Indian Journal of Ophthalmology 03/2005; 53(1):5-16. · 1.02 Impact Factor
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    ABSTRACT: To present the microbial spectrum and susceptibilities of isolates in posttraumatic endophthalmitis. Isolates from 182 eyes of 182 patients who underwent vitrectomy for posttraumatic endophthalmitis were examined. One hundred thirteen (62.1%) of 182 vitreous samples were culture-positive, and 23 (20.4%) of 113 culture-positive cases were polymicrobial, including three (2.7%) trimicrobial cases, yielding a total of 139 isolates. Isolates included 63 (45.3%) gram-positive cocci, 24 (17.3%) gram-positive bacilli, 25 (18.0%) gram-negative organisms, seven (5.0%) Actinomycetes-related organisms, and 20 (14.4%) fungi. Susceptibilities to amikacin, ceftazidime, chloramphenicol, cefazolin, ciprofloxacin, gentamicin, and vancomycin are reported. This study represents a large series on microbial spectrum and susceptibilities in posttraumatic endophthalmitis. We report a high prevalence of gram-positive bacilli species and polymicrobial infections containing gram-negative species, underscoring the importance of broad-spectrum, combination antibiotics in the empiric treatment of posttraumatic endophthalmitis.
    American Journal of Ophthalmology 09/1999; 128(2):242-4. · 4.02 Impact Factor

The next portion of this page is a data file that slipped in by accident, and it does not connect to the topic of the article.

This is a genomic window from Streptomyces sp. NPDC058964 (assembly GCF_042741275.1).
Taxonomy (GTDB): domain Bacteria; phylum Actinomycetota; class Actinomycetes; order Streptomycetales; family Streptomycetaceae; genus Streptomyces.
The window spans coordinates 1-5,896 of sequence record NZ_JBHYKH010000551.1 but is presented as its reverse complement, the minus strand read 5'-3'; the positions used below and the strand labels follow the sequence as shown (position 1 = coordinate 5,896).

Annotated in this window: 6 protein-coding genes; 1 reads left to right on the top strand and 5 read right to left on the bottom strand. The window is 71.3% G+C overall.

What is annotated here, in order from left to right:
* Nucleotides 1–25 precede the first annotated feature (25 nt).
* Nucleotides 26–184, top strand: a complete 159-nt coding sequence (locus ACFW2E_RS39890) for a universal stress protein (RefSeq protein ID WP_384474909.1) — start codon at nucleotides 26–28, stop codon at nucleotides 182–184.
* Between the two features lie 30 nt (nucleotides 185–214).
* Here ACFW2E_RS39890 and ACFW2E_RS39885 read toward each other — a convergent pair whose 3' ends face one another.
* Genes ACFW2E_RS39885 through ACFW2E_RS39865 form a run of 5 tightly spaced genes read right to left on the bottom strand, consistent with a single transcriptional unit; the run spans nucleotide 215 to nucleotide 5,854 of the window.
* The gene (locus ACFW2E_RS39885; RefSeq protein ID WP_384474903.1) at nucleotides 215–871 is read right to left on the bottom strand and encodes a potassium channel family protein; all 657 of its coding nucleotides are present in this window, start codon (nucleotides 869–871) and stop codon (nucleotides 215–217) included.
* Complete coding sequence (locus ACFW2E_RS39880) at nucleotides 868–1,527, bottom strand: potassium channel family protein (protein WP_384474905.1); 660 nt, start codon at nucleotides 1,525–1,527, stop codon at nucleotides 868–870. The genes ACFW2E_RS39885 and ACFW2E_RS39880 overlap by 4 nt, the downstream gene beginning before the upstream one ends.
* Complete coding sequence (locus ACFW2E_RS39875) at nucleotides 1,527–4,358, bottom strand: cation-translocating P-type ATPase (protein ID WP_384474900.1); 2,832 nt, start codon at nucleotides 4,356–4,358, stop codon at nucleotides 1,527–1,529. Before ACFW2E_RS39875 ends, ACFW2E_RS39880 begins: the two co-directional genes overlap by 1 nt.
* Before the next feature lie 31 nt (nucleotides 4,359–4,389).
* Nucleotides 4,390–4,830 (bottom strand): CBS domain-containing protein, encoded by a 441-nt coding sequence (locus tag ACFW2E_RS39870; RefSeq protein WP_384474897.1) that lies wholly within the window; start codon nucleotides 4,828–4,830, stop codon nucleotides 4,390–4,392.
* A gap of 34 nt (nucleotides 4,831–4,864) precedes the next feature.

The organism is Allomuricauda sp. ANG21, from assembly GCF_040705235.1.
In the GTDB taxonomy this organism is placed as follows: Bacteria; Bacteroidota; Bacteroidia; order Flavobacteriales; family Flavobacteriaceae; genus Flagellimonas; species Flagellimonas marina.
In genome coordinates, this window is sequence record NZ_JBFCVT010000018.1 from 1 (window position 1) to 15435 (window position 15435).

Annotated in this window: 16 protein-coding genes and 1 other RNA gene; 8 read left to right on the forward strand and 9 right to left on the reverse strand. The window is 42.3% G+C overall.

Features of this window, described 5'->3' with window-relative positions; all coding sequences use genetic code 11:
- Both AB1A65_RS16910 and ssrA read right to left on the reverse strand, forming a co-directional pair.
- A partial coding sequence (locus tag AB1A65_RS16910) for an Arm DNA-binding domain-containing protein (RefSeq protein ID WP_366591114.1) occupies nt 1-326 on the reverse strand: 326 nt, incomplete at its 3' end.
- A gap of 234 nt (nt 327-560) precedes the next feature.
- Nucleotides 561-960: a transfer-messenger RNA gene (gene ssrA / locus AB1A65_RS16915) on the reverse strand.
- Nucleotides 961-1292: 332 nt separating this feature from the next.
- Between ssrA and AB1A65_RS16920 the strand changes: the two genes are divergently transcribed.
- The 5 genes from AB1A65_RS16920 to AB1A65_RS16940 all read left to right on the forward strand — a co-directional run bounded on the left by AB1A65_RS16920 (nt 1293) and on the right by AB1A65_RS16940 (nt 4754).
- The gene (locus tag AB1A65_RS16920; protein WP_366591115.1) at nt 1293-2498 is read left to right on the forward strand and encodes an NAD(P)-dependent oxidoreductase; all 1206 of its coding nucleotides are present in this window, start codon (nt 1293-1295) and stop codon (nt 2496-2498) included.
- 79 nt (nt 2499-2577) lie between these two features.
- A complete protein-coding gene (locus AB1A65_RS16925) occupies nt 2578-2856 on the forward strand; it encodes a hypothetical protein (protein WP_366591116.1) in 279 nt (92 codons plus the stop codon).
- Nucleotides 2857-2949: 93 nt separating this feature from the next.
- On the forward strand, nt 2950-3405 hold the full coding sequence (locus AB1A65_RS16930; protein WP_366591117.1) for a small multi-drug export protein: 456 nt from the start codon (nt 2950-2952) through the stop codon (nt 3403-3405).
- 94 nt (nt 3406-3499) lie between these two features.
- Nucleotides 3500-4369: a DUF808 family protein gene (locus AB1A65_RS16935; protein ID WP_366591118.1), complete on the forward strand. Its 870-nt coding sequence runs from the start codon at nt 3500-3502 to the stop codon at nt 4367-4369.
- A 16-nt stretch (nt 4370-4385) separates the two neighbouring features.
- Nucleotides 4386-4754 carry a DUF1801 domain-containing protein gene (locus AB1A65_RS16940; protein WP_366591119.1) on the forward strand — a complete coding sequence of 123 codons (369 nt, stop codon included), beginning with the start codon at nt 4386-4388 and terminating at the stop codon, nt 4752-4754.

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    ABSTRACT: PURPOSE: To present the microbial spectrum and susceptibilities of isolates in posttraumatic endophthalmitis.METHOD: Isolates from 182 eyes of 182 patients who underwent vitrectomy for posttraumatic endophthalmitis were examined.RESULTS: One hundred thirteen (62.1%) of 182 vitreous samples were culture-positive, and 23 (20.4%) of 113 culture-positive cases were polymicrobial, including three (2.7%) trimicrobial cases, yielding a total of 139 isolates. Isolates included 63 (45.3%) gram-positive cocci, 24 (17.3%) gram-positive bacilli, 25 (18.0%) gram-negative organisms, seven (5.0%) Actinomycetes-related organisms, and 20 (14.4%) fungi. Susceptibilities to amikacin, ceftazidime, chloramphenicol, cefazolin, ciprofloxacin, gentamicin, and vancomycin are reported.CONCLUSIONS: This study represents a large series on microbial spectrum and susceptibilities in posttraumatic endophthalmitis. We report a high prevalence of gram-positive bacilli species and polymicrobial infections containing gram-negative species, underscoring the importance of broad-spectrum, combination antibiotics in the empiric treatment of posttraumatic endophthalmitis.
    American Journal of Ophthalmology 01/1999; 128(2):242-244. · 4.02 Impact Factor
  • American Journal of Ophthalmology 01/1999; 128(2). · 4.02 Impact Factor

Publication Stats

149 Citations
13.08 Total Impact Points

Institutions

  • 1999
    • L V Prasad Eye Institute
      Bhaganagar, Andhra Pradesh, India
    • Massachusetts Eye and Ear Infirmary
      • Department of Ophthalmology
      Boston, MA, United States